A woman whose dog was stolen almost three years ago says she will never stop looking for him, as he is part of the family.
It comes after a bill to impose tougher penalties on people for stealing family pets passed the first stage in the Dáil.
Currently under the law, the stealing of a family pet is deemed the same as stealing any other inanimate object.
Sandra Kelly had her own experience of theft, after her dog Buster went missing from Father Collins Park in Dublin.
She told The Hard Shoulder: "Our Buster was taken from the park, almost three years ago now, he vanished into thin air behind my husband's back.
"He had walked them over to the park to feed the ducks and bring them on their walk."
"He was feeding the ducks and Molly, Buster's sister, was beside him - she kind of stays there for a bit of bread, etc.
"And Buster being the boy toddles behind Paul to cock his leg and do his business".
Sandra said when Paul turned around, Buster was gone.
"He whistled, as he whistled and [Buster] comes back, he didn't come back.
"He looked around, walked around - and from that minute to this, me talking to you, he disappeared into thin air".
'I won't give up'
Sanrda said she has looked at missing dog photos "every day since", but to no avail.
"I have looked for him every day since, and I won't give up looking for him either because it's wrong.
"What's happening out there is wrong - they are part of our family.
"And what gives others the right just to take them, literally lift them up - gone".
Sandra said she believes his abduction was part of a 'robbed to order' group.
"Buster had his microchip, he was neutered, he'd a coat on, a collar, a jacket, a lead - he'd everything on him.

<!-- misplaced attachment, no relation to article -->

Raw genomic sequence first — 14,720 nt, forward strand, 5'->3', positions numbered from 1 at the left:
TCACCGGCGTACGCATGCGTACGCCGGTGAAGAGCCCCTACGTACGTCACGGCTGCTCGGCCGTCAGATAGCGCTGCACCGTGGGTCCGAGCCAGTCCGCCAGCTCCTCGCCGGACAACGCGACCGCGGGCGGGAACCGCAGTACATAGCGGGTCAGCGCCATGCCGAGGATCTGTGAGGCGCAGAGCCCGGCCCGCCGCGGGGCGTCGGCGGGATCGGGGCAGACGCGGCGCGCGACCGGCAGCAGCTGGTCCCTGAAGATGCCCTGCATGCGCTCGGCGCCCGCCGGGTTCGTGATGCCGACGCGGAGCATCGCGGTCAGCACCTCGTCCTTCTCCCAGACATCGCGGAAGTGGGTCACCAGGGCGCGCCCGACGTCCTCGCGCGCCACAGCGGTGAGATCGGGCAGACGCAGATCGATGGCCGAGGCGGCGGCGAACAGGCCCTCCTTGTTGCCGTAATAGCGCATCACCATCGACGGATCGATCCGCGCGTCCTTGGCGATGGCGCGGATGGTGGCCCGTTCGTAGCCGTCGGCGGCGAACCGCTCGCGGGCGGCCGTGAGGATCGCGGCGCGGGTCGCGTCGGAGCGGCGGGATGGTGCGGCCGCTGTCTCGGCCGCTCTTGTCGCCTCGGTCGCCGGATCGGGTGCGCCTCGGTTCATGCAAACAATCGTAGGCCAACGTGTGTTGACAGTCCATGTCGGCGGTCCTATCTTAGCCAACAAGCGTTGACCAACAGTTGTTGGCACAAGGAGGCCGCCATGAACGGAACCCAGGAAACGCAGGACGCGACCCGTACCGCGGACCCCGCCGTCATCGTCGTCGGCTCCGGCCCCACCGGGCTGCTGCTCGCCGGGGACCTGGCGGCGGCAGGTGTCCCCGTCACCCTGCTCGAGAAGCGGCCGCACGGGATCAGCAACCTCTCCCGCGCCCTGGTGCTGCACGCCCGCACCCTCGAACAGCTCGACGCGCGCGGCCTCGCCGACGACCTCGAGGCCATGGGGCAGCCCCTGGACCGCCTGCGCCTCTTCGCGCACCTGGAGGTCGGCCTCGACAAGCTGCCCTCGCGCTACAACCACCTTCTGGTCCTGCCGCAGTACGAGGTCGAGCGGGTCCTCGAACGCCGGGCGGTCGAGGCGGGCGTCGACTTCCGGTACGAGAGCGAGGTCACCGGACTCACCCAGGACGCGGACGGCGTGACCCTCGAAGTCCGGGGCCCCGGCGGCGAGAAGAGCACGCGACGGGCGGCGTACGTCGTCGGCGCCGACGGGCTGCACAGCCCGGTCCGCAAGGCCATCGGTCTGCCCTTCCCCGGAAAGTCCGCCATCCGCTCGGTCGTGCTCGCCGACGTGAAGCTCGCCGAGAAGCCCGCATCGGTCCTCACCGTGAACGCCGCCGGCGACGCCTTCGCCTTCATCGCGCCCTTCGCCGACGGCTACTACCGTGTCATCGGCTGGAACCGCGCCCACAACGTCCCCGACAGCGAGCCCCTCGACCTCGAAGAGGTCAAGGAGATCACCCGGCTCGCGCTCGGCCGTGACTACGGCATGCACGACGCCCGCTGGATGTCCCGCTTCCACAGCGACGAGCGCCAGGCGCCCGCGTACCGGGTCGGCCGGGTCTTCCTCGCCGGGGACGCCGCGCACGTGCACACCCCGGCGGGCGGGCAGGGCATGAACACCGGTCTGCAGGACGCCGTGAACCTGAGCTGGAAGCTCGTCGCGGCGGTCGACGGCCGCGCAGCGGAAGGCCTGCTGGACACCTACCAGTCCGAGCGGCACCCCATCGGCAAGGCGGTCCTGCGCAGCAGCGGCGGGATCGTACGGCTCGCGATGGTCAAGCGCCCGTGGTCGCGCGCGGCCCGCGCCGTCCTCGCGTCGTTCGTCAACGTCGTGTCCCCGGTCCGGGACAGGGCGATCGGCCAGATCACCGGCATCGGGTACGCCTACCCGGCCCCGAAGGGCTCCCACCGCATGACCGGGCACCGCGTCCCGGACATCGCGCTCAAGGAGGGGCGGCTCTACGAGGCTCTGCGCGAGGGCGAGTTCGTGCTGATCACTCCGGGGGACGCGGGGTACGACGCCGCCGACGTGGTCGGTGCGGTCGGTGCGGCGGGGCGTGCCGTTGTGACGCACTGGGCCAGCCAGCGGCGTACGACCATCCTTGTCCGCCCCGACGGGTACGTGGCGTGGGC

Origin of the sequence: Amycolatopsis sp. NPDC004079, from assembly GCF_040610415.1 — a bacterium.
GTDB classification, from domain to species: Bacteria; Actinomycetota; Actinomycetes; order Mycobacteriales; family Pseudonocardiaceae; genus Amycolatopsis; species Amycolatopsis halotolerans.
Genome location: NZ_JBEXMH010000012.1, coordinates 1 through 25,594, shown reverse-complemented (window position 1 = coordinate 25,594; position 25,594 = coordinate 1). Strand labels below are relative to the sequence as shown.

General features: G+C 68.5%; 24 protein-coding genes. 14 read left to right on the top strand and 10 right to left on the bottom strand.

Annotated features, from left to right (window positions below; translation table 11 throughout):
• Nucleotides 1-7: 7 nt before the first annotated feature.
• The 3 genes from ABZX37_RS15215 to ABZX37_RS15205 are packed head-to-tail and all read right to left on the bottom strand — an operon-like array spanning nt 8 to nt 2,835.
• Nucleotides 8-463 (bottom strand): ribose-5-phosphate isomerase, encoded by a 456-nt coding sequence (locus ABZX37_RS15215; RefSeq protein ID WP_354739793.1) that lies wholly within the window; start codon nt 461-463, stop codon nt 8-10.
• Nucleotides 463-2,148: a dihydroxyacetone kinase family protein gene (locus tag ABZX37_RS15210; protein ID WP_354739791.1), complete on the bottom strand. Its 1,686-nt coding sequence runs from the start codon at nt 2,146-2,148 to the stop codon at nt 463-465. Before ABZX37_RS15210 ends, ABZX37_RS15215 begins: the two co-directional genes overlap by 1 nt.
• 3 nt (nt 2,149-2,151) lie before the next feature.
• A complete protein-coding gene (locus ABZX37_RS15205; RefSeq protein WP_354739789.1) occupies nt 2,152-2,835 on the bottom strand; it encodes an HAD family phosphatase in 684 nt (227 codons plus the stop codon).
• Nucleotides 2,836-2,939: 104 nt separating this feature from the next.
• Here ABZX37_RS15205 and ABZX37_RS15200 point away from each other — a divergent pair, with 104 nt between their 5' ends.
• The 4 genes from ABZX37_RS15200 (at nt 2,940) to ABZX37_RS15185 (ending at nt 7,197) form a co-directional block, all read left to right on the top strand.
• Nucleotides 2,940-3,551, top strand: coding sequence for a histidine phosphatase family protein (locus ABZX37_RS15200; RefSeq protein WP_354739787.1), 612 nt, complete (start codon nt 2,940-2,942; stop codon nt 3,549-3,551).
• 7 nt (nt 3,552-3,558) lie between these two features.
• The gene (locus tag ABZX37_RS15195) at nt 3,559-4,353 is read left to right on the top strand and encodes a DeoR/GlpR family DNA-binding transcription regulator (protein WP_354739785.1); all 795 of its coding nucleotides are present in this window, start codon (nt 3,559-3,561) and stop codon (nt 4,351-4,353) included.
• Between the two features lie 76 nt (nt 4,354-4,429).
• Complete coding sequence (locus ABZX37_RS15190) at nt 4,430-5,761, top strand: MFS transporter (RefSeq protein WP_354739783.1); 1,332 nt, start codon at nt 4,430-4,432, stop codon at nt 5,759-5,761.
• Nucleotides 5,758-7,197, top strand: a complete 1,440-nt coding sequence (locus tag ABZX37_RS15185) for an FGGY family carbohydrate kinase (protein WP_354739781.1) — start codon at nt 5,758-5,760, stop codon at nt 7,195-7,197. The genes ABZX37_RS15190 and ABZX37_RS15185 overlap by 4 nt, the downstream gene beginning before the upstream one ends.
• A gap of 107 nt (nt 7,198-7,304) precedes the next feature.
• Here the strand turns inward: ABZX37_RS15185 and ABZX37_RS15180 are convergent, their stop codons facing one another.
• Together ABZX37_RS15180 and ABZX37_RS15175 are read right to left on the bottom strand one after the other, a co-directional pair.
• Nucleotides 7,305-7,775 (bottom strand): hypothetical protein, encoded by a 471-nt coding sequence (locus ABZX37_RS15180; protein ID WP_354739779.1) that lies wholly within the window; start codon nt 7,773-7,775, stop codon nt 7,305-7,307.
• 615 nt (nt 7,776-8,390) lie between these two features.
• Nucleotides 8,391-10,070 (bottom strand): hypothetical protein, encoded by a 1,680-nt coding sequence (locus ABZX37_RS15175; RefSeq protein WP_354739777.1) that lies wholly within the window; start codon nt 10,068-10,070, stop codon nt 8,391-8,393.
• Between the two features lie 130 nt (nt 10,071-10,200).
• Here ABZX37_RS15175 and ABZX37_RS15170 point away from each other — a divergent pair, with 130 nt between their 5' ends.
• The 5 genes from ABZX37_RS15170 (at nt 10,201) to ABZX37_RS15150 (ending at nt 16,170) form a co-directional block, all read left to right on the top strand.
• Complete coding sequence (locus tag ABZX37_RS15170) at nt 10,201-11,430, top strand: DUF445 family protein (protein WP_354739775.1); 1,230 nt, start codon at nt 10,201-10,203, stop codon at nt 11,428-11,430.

"So any normal, nice person that would have come across him would have said 'He's definitely owned, somebody has just lost him for a minute'.
"But obviously the wrong person got him, and I haven't seen him since".
"Since it happened to us, we have learned an awful lot more about this goings on."
"It's been going on for years, and then the amount of dogs taken from that same park since Buster - the different types, the different sizes - it's like they're robbed to order."
She said she misses him "every single day and night".
She said it is also hard on Buster's sister, Molly.
"They were born together, microchipped together, neutered together - everything together - and we only had him for nearly two years.
"It was coming up to their second birthday in February, it was February the 15th, that morning it was 10.10 in the park - it was quiet, but you never know who's watching".
Aontú leader Peadar Tóibín introduced the bill, which seeks to create a 10-month minimum sentence for the theft of a family pet.
He said: "In the last year, the issue of pet theft has come into sharp focus for many families in Ireland.
"The COVID lockdowns has seen many people decide to get a family pet.
"This, amongst other factors, has seen the price of pets especially dogs increase significantly.
"There is now a lucrative market for pet thieves - professional criminal gangs are making big money from the theft of pets."
"I have many stories of thieves leaving marks on the road in chalk or by tying a piece of string to a garden gate to target those houses. These thieves often return after dark to steel the family pet".
"People value their pets. Pets are members of the family. The loss or death of a pet is a heart breaking occasion."
"People who break the law and steal a family pet should face at minimum a 10 month prison sentence".
A Facebook page set up to help find Buster can be found here